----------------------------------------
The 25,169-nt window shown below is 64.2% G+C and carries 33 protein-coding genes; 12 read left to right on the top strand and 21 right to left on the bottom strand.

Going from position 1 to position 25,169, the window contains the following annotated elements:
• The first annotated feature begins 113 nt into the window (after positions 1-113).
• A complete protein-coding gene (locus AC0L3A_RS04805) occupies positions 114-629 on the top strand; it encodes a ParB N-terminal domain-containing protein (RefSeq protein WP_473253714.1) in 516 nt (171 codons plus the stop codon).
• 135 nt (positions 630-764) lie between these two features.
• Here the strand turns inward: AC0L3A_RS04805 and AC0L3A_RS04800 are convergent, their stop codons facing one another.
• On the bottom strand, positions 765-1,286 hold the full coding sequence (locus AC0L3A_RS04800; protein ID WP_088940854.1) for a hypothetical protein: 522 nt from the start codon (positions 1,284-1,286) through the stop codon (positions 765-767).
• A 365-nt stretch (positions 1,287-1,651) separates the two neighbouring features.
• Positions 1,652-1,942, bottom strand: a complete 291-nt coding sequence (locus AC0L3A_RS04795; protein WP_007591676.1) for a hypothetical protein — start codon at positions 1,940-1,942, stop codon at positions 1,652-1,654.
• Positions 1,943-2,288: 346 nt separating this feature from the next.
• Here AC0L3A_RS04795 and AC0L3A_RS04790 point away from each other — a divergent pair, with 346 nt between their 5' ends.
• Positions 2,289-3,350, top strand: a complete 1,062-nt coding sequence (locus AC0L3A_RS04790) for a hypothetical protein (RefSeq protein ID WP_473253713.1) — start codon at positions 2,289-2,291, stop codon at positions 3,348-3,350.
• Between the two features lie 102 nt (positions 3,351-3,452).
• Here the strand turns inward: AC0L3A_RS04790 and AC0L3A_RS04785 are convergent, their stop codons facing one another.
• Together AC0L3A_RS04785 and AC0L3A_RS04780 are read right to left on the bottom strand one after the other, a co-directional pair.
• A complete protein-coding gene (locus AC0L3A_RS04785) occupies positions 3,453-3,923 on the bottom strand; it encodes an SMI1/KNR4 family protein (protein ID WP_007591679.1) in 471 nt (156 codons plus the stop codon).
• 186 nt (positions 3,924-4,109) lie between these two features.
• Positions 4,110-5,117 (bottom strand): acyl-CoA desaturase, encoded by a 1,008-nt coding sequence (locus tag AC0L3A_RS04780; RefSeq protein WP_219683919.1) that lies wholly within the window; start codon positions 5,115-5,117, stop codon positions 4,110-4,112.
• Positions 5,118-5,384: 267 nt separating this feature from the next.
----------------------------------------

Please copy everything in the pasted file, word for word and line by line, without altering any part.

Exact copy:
The 25,169-nt window shown below is 64.2% G+C and carries 33 protein-coding genes; 12 read left to right on the top strand and 21 right to left on the bottom strand.

Going from position 1 to position 25,169, the window contains the following annotated elements:
• The first annotated feature begins 113 nt into the window (after positions 1-113).
• A complete protein-coding gene (locus AC0L3A_RS04805) occupies positions 114-629 on the top strand; it encodes a ParB N-terminal domain-containing protein (RefSeq protein WP_473253714.1) in 516 nt (171 codons plus the stop codon).
• 135 nt (positions 630-764) lie between these two features.
• Here the strand turns inward: AC0L3A_RS04805 and AC0L3A_RS04800 are convergent, their stop codons facing one another.
• On the bottom strand, positions 765-1,286 hold the full coding sequence (locus AC0L3A_RS04800; protein ID WP_088940854.1) for a hypothetical protein: 522 nt from the start codon (positions 1,284-1,286) through the stop codon (positions 765-767).
• A 365-nt stretch (positions 1,287-1,651) separates the two neighbouring features.
• Positions 1,652-1,942, bottom strand: a complete 291-nt coding sequence (locus AC0L3A_RS04795; protein WP_007591676.1) for a hypothetical protein — start codon at positions 1,940-1,942, stop codon at positions 1,652-1,654.
• Positions 1,943-2,288: 346 nt separating this feature from the next.
• Here AC0L3A_RS04795 and AC0L3A_RS04790 point away from each other — a divergent pair, with 346 nt between their 5' ends.
• Positions 2,289-3,350, top strand: a complete 1,062-nt coding sequence (locus AC0L3A_RS04790) for a hypothetical protein (RefSeq protein ID WP_473253713.1) — start codon at positions 2,289-2,291, stop codon at positions 3,348-3,350.
• Between the two features lie 102 nt (positions 3,351-3,452).
• Here the strand turns inward: AC0L3A_RS04790 and AC0L3A_RS04785 are convergent, their stop codons facing one another.
• Together AC0L3A_RS04785 and AC0L3A_RS04780 are read right to left on the bottom strand one after the other, a co-directional pair.
• A complete protein-coding gene (locus AC0L3A_RS04785) occupies positions 3,453-3,923 on the bottom strand; it encodes an SMI1/KNR4 family protein (protein ID WP_007591679.1) in 471 nt (156 codons plus the stop codon).
• 186 nt (positions 3,924-4,109) lie between these two features.
• Positions 4,110-5,117 (bottom strand): acyl-CoA desaturase, encoded by a 1,008-nt coding sequence (locus tag AC0L3A_RS04780; RefSeq protein WP_219683919.1) that lies wholly within the window; start codon positions 5,115-5,117, stop codon positions 4,110-4,112.
• Positions 5,118-5,384: 267 nt separating this feature from the next.